All seems possible for Mission: London
by Vladan Petkovic
Dimitar Mitovski’s debut feature Mission: London [+see also:
film profile] surprised everybody when it opened in Bulgaria on April 16 with 46,291 admissions its first weekend, making it the third highest opener ever in its home territory. The comedy went on to sell 142,833 tickets in the first ten days on release, beating Avatar’s 130,770. After 11 weeks in theatres, it now stands at 352,625 admissions and a box office of €1,282,491, by far the highest grossing local film of all time.
Based on the immensely popular novel by Alek Popov, who also scripted the film, Mission: London is a comedy of errors set in the Bulgarian embassy in London. The embassy is in disarray – the consul has set up a “duty free shop” that sells cigarettes and alcohol from diplomatic supplies to London’s Bulgarians – and hardly ever engages in any sort of diplomatic activities.
The country has just joined the EU, and president’s wife (Ernestina Shinova) wants to arrange a celebration and invite Queen Elisabeth herself. To this end, she appoints a new ambassador, Varadin (Julian Vergov), who should set the embassy employees straight and make sure that the Queen attends the party.
Besides local comedy values, which include many figures from Bulgarian public life – including musician Koceto Kalki, right-wing politician Pavel Chernev, turbo-folk singer Alisia and pop and opera singer Orlin Goranov (who plays the president) who, intriguingly, mock themselves in the film – Popov and Mitovski infuse the film with intelligent and witty dialogue and tight direction, overcoming the boundaries of simple parody. Above all, the film plays on Bulgarians’ image of themselves and displays a healthy self-criticism often characteristic of Balkan nations.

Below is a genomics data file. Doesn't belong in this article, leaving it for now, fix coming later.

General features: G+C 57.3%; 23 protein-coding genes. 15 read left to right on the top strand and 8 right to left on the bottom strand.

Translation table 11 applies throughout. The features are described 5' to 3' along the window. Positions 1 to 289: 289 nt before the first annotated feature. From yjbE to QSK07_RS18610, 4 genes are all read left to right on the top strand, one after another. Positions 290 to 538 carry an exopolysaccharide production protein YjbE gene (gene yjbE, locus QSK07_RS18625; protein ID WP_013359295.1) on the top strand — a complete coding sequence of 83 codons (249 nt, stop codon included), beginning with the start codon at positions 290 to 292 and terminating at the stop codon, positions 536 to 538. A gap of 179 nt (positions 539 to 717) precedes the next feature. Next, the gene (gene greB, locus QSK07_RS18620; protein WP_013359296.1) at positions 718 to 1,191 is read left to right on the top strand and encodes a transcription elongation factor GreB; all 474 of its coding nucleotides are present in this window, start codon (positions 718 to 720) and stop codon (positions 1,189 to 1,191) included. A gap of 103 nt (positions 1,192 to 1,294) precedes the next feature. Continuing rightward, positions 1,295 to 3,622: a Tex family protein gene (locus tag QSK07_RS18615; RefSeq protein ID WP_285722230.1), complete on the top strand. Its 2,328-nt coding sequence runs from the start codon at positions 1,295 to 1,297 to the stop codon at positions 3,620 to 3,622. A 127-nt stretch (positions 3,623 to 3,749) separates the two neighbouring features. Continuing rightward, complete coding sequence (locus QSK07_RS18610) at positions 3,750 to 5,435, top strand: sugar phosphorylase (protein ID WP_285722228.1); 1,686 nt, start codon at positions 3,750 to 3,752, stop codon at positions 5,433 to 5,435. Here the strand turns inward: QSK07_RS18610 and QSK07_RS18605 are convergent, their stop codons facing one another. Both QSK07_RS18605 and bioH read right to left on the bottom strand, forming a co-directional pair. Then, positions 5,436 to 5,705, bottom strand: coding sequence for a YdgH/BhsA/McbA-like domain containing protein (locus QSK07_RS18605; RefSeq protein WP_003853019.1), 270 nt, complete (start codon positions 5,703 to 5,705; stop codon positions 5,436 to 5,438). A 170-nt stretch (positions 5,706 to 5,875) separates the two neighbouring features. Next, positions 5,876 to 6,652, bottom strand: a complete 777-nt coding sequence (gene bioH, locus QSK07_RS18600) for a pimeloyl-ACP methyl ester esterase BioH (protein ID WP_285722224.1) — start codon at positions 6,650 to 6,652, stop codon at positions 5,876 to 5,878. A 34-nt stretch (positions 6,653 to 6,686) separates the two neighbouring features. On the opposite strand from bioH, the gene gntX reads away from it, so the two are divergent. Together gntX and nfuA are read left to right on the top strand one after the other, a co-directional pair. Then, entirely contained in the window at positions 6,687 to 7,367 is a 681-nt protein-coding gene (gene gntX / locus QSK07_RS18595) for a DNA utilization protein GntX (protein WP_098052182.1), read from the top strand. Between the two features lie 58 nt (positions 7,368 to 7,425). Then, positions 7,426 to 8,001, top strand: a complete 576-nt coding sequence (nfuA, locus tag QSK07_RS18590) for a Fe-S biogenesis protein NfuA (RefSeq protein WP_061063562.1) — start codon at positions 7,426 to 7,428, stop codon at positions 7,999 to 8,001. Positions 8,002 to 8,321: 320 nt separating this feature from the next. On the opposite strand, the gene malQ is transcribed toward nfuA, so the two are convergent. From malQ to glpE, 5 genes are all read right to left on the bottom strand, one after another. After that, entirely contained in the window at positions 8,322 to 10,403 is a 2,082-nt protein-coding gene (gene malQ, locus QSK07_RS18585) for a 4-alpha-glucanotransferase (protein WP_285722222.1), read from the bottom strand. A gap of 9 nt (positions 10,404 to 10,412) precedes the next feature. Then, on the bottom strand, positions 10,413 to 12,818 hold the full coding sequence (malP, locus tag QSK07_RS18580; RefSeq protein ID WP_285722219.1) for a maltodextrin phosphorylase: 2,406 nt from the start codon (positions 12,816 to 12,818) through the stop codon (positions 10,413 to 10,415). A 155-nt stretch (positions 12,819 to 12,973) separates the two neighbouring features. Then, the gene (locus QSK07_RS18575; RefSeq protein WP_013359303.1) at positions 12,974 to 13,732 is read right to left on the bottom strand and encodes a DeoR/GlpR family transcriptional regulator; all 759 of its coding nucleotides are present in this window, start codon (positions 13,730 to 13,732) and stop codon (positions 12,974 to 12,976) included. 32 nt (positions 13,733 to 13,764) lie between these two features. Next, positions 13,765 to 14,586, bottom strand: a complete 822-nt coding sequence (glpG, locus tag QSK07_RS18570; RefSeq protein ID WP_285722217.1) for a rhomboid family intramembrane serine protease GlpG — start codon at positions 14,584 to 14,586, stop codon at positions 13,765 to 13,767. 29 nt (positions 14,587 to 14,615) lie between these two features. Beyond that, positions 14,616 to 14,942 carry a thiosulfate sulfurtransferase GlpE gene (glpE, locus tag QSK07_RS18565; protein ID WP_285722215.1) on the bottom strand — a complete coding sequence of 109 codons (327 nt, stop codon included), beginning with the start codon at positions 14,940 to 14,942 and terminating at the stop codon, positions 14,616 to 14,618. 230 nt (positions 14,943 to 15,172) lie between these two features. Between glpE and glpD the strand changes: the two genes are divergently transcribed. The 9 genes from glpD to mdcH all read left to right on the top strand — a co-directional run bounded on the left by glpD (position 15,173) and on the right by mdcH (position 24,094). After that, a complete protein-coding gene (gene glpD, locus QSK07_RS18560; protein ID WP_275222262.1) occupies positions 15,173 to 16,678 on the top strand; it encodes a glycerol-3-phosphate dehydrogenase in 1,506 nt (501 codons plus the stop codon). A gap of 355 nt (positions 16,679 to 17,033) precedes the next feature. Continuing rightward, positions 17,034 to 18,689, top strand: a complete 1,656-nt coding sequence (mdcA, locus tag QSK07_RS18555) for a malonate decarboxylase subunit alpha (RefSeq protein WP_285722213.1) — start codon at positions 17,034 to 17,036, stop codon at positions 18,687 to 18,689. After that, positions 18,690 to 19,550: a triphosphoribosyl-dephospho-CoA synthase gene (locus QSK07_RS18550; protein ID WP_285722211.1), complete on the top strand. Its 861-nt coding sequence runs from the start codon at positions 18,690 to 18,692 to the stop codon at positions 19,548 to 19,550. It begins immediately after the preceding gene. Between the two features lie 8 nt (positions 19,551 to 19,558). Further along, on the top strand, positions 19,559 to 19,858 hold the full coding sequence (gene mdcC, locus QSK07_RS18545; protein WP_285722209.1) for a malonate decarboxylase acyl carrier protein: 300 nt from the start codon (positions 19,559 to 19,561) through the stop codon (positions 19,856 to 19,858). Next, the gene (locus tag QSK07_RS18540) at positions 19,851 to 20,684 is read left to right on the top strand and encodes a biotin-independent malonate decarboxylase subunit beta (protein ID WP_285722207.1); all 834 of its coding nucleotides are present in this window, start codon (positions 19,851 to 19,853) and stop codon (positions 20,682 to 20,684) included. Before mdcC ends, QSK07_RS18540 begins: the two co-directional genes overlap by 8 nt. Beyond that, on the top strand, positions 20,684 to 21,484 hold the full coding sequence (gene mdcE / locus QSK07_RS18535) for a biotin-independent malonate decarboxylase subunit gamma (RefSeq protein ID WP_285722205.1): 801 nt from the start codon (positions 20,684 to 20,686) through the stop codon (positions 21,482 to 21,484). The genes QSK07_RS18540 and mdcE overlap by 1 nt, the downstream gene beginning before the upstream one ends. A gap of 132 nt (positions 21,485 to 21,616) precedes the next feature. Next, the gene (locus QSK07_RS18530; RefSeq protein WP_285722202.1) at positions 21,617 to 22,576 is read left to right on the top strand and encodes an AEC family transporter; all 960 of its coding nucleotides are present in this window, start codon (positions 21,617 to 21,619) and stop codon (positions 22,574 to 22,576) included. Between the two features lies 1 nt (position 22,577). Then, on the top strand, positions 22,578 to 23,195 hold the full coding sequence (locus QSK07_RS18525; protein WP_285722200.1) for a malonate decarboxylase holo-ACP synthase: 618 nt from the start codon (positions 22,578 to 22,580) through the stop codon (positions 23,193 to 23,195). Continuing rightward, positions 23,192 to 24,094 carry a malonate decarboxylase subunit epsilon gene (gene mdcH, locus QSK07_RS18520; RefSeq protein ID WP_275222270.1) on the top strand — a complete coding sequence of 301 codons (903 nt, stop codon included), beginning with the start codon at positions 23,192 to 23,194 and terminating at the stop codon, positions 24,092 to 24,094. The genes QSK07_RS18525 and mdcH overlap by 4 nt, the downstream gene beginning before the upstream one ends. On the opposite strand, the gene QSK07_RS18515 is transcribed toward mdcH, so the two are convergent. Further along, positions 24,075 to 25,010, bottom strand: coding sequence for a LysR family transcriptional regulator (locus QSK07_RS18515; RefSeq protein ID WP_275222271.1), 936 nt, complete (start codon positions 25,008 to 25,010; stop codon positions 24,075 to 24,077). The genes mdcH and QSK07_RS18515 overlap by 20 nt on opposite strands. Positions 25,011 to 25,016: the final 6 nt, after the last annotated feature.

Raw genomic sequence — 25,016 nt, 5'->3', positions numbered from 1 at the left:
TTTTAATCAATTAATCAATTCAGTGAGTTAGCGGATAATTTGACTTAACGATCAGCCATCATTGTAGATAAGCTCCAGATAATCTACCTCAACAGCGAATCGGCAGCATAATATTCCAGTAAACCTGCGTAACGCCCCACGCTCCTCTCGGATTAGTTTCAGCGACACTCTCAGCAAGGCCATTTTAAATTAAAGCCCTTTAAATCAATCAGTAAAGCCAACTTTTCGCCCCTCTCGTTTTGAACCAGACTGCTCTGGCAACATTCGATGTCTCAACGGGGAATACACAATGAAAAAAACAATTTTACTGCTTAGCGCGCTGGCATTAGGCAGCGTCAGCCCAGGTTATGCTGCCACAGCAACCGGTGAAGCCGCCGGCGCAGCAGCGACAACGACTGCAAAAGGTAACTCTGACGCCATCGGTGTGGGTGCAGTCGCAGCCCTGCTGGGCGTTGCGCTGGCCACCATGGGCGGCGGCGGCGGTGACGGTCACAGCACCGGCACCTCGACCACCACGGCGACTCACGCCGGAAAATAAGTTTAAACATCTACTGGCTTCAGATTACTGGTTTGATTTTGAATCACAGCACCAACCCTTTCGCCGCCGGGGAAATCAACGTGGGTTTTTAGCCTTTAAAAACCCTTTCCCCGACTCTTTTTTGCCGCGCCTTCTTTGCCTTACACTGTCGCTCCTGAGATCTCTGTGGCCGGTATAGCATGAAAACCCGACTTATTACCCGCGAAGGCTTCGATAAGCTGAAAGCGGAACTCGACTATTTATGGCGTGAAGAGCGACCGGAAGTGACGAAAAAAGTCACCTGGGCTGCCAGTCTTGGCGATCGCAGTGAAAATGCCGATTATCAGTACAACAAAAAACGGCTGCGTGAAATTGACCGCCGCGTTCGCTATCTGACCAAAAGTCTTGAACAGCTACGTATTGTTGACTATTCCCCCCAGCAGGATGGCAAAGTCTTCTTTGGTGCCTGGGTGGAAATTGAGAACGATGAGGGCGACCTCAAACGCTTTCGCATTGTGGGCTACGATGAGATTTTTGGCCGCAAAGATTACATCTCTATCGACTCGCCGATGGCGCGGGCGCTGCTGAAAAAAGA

With a €1.5m budget, Mission: London is technically by far the most advanced Bulgarian film. Giving it a world-class feel and look, the cast includes Guy Ritchie regular Alan Ford and Ralph Brown (The Boat That Rocked [+see also:
film profile]), along with internationally renowned Georgi Staykov (Millennium trilogy, The King of Ping Pong [+see also:
film profile]) who also plays his own alter-ego, a “Bulgarian De Niro”.
The stylish cinematography is the work of Bulgaria’s top DoP, Nenad Boroevich, while the efficient crew is rounded out by Serbia’s most acclaimed young editor, Marko Glusac. The soundtrack features hits by David Bowie, Blur and the Sex Pistols, which go excellently hand in hand with images of London.
Co-produced by Bulgaria’s SIA Camera, Hungary’s Matrix Film, Macedonia’s Dream Factory and UK’s Fidelity Film, the film was funded by the Bulgarian National Film Centre, Hungarian Motion Picture Foundation, Macedonian Film Fund and Sweden’s Film i Väst, as well as Eurimages.
There is no doubt that the money was well spent and this film may well be a model for the box office future of Bulgarian film. The country has a long tradition of comedy, which dried up after its popularity in the 1970s and the 80s – no wonder that the audiences, hungry for quality laughs, rushed to the theatres for a fresh dose of much-needed local entertainment.
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